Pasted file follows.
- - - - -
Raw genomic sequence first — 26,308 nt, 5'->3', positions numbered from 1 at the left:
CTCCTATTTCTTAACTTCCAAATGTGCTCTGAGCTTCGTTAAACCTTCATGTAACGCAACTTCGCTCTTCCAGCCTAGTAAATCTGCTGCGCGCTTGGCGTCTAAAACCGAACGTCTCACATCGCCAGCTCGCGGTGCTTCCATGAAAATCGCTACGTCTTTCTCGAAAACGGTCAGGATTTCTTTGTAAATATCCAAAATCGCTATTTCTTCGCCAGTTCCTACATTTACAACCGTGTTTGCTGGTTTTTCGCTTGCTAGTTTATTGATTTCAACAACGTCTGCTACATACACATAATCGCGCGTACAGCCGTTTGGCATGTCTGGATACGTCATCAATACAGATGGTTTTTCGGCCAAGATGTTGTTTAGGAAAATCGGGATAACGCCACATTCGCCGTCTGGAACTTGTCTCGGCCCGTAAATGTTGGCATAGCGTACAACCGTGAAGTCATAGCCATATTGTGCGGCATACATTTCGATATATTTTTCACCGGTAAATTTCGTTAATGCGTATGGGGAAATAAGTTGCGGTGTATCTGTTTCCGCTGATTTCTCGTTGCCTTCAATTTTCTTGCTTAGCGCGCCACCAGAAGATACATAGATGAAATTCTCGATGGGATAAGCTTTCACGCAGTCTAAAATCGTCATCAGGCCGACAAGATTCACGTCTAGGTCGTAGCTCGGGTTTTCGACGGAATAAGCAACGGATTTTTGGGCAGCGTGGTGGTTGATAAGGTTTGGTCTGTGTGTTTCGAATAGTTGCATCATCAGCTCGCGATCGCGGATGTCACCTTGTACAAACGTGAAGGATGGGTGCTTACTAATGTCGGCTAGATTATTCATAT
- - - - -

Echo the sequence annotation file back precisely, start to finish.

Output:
Raw genomic sequence first — 26,308 nt, 5'->3', positions numbered from 1 at the left:
CTCCTATTTCTTAACTTCCAAATGTGCTCTGAGCTTCGTTAAACCTTCATGTAACGCAACTTCGCTCTTCCAGCCTAGTAAATCTGCTGCGCGCTTGGCGTCTAAAACCGAACGTCTCACATCGCCAGCTCGCGGTGCTTCCATGAAAATCGCTACGTCTTTCTCGAAAACGGTCAGGATTTCTTTGTAAATATCCAAAATCGCTATTTCTTCGCCAGTTCCTACATTTACAACCGTGTTTGCTGGTTTTTCGCTTGCTAGTTTATTGATTTCAACAACGTCTGCTACATACACATAATCGCGCGTACAGCCGTTTGGCATGTCTGGATACGTCATCAATACAGATGGTTTTTCGGCCAAGATGTTGTTTAGGAAAATCGGGATAACGCCACATTCGCCGTCTGGAACTTGTCTCGGCCCGTAAATGTTGGCATAGCGTACAACCGTGAAGTCATAGCCATATTGTGCGGCATACATTTCGATATATTTTTCACCGGTAAATTTCGTTAATGCGTATGGGGAAATAAGTTGCGGTGTATCTGTTTCCGCTGATTTCTCGTTGCCTTCAATTTTCTTGCTTAGCGCGCCACCAGAAGATACATAGATGAAATTCTCGATGGGATAAGCTTTCACGCAGTCTAAAATCGTCATCAGGCCGACAAGATTCACGTCTAGGTCGTAGCTCGGGTTTTCGACGGAATAAGCAACGGATTTTTGGGCAGCGTGGTGGTTGATAAGGTTTGGTCTGTGTGTTTCGAATAGTTGCATCATCAGCTCGCGATCGCGGATGTCACCTTGTACAAACGTGAAGGATGGGTGCTTACTAATGTCGGCTAGATTATTCATAT